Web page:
"Internet Archaeology seeks to explore, recover, archive and showcase the graphic artifacts found within earlier Internet Culture. Established in 2009, the chief purpose of Internet Archaeology is to preserve these artifacts and acknowledge their importance in understanding the beginnings and birth of an Internet Culture. We focus on graphic artifacts only, with the belief that images are most culturally revealing and immediate. Most of the files in our archive are in either JPG or GIF format and are categorized by either still or moving image, they are then arranged in various thematic subcategories. Currently, a major focus of Internet Archaeology is on the archiving and indexing of images found on Geocities websites, as their existence has been terminated by parent company Yahoo; who discontinued GeoCities operation on October 26, 2009. Internet Archaeology is an ongoing effort which puts preservation paramount. Unlike traditional archaeology, where physical artifacts are unearthed; Internet Archaeology's artifacts are digital, thus more temporal and transient. Yet we believe that these artifacts are no less important than say the cave paintings of Lascaux. They reveal the origins of a now ubiquitous Internet Culture; showing where we have been and how far we have come."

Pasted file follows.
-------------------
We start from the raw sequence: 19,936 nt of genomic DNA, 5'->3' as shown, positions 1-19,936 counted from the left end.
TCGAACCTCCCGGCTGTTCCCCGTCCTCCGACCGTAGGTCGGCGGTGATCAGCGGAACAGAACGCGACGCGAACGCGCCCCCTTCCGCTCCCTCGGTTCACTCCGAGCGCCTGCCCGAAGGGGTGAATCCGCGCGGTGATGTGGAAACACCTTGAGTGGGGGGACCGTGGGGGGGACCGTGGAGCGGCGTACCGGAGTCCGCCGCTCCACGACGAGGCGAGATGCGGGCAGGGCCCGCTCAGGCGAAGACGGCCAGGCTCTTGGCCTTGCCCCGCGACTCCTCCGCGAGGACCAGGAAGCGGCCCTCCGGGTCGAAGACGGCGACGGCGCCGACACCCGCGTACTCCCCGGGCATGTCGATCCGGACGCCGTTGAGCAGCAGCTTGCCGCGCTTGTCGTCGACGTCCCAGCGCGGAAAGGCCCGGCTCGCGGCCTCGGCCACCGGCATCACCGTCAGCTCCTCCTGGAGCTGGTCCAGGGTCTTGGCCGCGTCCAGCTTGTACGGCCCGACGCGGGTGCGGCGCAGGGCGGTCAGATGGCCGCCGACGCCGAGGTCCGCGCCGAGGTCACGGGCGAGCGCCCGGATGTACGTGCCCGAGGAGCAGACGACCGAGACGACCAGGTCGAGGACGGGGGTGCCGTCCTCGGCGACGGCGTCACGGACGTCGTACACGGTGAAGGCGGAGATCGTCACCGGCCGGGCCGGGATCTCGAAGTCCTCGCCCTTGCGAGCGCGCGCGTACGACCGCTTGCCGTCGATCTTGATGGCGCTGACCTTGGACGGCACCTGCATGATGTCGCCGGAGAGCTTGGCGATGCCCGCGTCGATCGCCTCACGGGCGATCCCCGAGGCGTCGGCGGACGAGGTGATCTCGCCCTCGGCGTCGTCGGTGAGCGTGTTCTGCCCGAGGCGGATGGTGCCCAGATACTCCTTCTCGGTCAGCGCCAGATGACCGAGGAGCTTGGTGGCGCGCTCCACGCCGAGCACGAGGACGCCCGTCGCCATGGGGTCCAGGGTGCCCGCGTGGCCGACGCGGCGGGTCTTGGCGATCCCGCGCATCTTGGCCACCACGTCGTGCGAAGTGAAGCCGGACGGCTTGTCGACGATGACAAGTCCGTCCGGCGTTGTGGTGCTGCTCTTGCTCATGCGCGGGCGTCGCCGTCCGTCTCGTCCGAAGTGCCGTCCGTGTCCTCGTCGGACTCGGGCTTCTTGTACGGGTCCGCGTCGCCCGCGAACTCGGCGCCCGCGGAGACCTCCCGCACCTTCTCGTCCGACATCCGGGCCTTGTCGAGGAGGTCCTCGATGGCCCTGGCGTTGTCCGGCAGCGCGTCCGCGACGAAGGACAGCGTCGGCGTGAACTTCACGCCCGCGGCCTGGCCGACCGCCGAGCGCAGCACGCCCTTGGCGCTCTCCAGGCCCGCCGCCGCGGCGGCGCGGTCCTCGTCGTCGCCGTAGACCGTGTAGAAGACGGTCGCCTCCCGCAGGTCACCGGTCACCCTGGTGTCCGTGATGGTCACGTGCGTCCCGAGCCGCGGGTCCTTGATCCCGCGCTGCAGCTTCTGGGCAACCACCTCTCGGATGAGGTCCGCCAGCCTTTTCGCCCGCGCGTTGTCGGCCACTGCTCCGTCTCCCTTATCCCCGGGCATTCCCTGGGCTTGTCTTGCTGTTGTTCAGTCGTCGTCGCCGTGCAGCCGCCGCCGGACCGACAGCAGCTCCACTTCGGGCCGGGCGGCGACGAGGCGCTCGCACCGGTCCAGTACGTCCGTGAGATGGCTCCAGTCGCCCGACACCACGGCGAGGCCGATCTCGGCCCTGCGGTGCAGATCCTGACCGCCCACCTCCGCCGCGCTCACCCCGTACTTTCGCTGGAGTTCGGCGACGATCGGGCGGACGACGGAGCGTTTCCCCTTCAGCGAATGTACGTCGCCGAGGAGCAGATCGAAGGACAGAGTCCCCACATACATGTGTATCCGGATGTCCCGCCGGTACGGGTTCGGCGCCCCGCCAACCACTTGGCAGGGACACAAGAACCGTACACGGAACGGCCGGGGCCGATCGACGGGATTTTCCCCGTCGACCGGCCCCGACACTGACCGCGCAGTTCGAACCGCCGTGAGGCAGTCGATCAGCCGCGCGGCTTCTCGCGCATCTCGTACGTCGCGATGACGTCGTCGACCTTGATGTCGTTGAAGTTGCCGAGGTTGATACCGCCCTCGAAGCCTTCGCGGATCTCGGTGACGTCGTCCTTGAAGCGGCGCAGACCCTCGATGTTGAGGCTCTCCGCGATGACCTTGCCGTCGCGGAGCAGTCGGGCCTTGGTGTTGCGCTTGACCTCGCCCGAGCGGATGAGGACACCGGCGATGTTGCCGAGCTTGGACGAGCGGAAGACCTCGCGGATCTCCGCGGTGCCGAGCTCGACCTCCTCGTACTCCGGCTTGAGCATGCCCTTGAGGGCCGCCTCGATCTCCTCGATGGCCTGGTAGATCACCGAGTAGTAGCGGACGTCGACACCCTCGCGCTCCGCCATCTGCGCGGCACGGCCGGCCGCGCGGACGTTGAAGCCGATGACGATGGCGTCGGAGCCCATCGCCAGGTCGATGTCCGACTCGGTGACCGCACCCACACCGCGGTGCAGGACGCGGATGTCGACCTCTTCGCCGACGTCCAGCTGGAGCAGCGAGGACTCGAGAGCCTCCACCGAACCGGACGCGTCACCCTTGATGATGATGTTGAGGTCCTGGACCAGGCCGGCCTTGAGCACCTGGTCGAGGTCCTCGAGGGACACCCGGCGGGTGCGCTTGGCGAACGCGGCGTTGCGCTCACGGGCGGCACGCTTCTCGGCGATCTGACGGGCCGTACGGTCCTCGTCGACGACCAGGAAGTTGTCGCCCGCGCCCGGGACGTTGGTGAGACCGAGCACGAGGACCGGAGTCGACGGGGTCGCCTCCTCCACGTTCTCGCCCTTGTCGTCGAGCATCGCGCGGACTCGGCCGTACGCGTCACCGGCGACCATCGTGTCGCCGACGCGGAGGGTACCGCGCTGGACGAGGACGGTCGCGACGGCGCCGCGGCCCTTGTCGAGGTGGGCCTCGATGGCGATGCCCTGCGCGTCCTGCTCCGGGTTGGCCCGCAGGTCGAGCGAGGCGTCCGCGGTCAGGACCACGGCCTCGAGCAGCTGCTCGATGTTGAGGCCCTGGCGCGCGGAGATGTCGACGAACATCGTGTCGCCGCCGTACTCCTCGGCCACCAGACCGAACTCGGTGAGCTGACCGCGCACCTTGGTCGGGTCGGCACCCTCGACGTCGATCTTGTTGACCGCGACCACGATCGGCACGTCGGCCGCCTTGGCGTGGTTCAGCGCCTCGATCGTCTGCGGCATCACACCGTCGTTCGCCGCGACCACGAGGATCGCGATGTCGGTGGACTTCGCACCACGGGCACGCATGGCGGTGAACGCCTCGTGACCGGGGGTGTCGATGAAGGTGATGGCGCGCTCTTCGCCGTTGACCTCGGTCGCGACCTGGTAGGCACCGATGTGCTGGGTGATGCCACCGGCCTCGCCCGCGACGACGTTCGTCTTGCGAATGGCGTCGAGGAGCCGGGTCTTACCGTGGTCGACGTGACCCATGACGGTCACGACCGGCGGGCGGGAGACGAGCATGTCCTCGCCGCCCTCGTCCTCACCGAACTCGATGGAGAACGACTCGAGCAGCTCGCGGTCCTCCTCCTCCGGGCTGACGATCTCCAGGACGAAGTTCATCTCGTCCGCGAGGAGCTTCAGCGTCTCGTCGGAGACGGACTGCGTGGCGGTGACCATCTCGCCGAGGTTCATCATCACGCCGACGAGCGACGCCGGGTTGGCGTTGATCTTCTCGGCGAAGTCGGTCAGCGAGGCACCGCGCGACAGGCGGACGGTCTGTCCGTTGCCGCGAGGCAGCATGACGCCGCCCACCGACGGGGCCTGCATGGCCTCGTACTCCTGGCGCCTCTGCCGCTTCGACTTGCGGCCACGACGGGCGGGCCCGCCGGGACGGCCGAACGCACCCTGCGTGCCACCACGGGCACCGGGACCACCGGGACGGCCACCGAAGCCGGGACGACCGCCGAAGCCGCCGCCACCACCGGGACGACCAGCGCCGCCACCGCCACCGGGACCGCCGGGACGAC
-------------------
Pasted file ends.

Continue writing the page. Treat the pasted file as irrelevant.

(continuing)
(Internet Archaeology)

Via Chelsea Nichols [http://ridiculouslyinteresting.wordpress.com/2011/11/26/internet–archaeology–the–best–of–90s–internet–graphics/]

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TAGS